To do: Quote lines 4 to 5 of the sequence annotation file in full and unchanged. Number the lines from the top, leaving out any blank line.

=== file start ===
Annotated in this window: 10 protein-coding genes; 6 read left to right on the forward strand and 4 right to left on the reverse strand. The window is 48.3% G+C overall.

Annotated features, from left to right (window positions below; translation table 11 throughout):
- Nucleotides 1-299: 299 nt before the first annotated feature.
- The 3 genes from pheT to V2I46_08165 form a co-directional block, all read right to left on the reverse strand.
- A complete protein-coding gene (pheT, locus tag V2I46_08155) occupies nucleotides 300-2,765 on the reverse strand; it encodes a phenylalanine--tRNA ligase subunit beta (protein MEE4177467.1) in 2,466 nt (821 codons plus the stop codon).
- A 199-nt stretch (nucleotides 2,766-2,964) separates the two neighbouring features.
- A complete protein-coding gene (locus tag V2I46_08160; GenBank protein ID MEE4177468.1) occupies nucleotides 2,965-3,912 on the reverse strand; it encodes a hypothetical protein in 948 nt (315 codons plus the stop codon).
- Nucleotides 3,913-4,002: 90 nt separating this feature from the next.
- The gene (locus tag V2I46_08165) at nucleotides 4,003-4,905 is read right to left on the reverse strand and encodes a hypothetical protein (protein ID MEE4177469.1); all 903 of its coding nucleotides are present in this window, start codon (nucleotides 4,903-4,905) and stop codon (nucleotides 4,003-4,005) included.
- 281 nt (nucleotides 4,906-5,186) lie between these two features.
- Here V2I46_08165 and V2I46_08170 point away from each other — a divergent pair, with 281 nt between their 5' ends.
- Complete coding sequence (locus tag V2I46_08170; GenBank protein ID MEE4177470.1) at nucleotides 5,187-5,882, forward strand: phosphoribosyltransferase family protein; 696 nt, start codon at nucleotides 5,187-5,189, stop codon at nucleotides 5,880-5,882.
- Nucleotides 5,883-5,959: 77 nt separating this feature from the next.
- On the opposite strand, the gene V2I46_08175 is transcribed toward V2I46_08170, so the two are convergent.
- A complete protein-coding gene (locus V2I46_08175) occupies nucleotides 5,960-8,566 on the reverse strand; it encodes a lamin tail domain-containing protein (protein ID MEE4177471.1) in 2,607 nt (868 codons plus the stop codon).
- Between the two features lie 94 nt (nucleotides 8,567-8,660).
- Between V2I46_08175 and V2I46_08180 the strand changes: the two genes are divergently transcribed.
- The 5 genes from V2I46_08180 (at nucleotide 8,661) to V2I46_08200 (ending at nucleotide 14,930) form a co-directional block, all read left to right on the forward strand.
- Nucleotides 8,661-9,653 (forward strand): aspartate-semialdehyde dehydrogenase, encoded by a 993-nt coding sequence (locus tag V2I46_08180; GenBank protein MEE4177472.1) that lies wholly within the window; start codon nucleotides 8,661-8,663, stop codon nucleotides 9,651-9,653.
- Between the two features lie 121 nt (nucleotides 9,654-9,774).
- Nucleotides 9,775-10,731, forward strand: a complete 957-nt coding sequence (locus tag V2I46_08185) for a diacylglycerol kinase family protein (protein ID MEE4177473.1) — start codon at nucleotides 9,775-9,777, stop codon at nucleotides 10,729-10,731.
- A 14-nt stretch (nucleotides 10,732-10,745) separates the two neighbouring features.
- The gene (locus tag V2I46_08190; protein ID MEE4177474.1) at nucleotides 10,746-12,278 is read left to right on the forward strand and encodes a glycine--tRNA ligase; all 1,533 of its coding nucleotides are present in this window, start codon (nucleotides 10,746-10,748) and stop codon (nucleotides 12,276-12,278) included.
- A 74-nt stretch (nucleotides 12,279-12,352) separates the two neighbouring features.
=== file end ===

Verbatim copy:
- The 3 genes from pheT to V2I46_08165 form a co-directional block, all read right to left on the reverse strand.
- A complete protein-coding gene (pheT, locus tag V2I46_08155) occupies nucleotides 300-2,765 on the reverse strand; it encodes a phenylalanine--tRNA ligase subunit beta (protein MEE4177467.1) in 2,466 nt (821 codons plus the stop codon).